Dark Matter from the Dark Energy Survey
I’m a bit late onto this story which has already been quite active in the media today, and has generated an associated flurry of activity on social media, but I thought it was still worth passing it on via the medium of this blog. The Dark Energy Survey has just released a number of papers onto the arXiv, the most interesting of which (to me) is entitled Wide-Field Lensing Mass Maps from DES Science Verification Data. The abstract reads as follows (the link was added by me):
Weak gravitational lensing allows one to reconstruct the spatial distribution of the projected mass density across the sky. These “mass maps” provide a powerful tool for studying cosmology as they probe both luminous and dark matter. In this paper, we present a weak lensing mass map reconstructed from shear measurements in a 139 deg^2 area from the Dark Energy Survey (DES) Science Verification (SV) data overlapping with the South Pole Telescope survey. We compare the distribution of mass with that of the foreground distribution of galaxies and clusters. The overdensities in the reconstructed map correlate well with the distribution of optically detected clusters. Cross-correlating the mass map with the foreground galaxies from the same DES SV data gives results consistent with mock catalogs that include the primary sources of statistical uncertainties in the galaxy, lensing, and photo-z catalogs. The statistical significance of the cross-correlation is at the 6.8 sigma level with 20 arcminute smoothing. A major goal of this study is to investigate systematic effects arising from a variety of sources, including PSF and photo-z uncertainties. We make maps derived from twenty variables that may characterize systematics and find the principal components. We find that the contribution of systematics to the lensing mass maps is generally within measurement uncertainties. We test and validate our results with mock catalogs from N-body simulations. In this work, we analyze less than 3% of the final area that will be mapped by the DES; the tools and analysis techniques developed in this paper can be applied to forthcoming larger datasets from the survey.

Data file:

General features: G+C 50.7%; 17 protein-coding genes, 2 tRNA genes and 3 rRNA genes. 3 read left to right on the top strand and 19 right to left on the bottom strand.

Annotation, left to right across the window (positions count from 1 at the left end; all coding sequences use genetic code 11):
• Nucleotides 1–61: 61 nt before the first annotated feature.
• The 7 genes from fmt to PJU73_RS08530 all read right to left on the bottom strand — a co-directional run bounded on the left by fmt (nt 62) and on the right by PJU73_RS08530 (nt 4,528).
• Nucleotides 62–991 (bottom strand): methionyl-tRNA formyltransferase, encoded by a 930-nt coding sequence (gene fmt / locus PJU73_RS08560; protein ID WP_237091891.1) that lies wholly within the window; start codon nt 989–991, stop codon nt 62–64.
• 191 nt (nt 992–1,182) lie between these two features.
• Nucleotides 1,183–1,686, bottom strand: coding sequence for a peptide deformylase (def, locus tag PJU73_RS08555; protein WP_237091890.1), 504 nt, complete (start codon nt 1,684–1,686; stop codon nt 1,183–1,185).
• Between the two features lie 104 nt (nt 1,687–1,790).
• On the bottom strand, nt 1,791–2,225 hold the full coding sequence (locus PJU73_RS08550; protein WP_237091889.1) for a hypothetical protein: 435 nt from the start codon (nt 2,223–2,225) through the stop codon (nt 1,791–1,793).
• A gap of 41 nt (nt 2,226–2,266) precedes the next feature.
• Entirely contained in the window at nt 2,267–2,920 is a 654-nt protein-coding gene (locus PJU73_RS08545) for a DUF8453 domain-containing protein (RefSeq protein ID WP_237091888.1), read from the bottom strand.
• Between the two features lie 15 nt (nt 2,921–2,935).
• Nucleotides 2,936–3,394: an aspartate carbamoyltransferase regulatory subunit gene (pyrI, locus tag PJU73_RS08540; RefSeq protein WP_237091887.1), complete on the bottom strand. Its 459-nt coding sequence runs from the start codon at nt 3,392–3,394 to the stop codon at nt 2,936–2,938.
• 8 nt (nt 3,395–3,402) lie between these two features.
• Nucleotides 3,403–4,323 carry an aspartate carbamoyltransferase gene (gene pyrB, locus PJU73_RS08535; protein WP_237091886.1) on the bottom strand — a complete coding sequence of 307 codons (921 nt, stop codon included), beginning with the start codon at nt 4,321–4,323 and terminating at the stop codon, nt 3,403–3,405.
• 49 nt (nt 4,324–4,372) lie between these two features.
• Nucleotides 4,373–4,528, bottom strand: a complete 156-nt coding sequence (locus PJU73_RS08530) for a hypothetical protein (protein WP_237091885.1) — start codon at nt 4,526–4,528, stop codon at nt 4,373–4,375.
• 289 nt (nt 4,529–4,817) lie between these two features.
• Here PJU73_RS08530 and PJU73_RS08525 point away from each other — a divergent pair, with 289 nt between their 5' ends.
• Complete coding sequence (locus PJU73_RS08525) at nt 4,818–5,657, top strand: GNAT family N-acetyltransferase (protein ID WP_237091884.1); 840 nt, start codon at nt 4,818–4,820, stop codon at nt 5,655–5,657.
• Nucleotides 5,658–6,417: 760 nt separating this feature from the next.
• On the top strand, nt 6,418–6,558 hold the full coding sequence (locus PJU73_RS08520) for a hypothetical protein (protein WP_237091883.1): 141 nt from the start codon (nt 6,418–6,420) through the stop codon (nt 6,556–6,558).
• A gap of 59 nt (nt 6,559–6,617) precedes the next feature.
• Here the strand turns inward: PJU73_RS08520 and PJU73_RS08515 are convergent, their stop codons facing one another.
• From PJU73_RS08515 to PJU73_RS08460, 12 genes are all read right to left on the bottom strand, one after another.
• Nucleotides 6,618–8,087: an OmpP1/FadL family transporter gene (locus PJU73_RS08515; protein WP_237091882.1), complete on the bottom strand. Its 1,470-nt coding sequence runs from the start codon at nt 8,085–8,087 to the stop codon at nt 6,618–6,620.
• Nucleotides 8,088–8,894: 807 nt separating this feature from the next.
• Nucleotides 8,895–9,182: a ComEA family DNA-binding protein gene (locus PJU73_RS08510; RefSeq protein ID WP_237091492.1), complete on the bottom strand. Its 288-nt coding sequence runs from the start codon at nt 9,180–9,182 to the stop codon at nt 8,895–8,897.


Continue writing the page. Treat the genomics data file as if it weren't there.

This is by no means a final result from the Dark Energy Survey, as it was basically put together in order to test the telescope, but it is interesting from the point of view that it represents a kind of proof of concept. Here is one of the key figures from the paper which shows a reconstruction of the mass distribution of the Universe (dominated by dark matter) obtained indirectly by the Dark Energy Survey using distortions of galaxy images produced by gravitational lensing by foreground objects, onto which the positions of large galaxy clusters seen in direct observations have been plotted. Although this is just a small part of the planned DES study (it covers only 0.4% of the sky) it does seem to indicate that the strong concentrations of dark matter (red) do corrrelate with the positions of concentrations of galaxy clusters.
It all seems to work, so hopefully we can look forward to lots of interesting science results in future!
P.S. When I first saw the map it looked like a map of the
North of England Midlands and I was surprised to see that the survey showed such strong support for the Greens…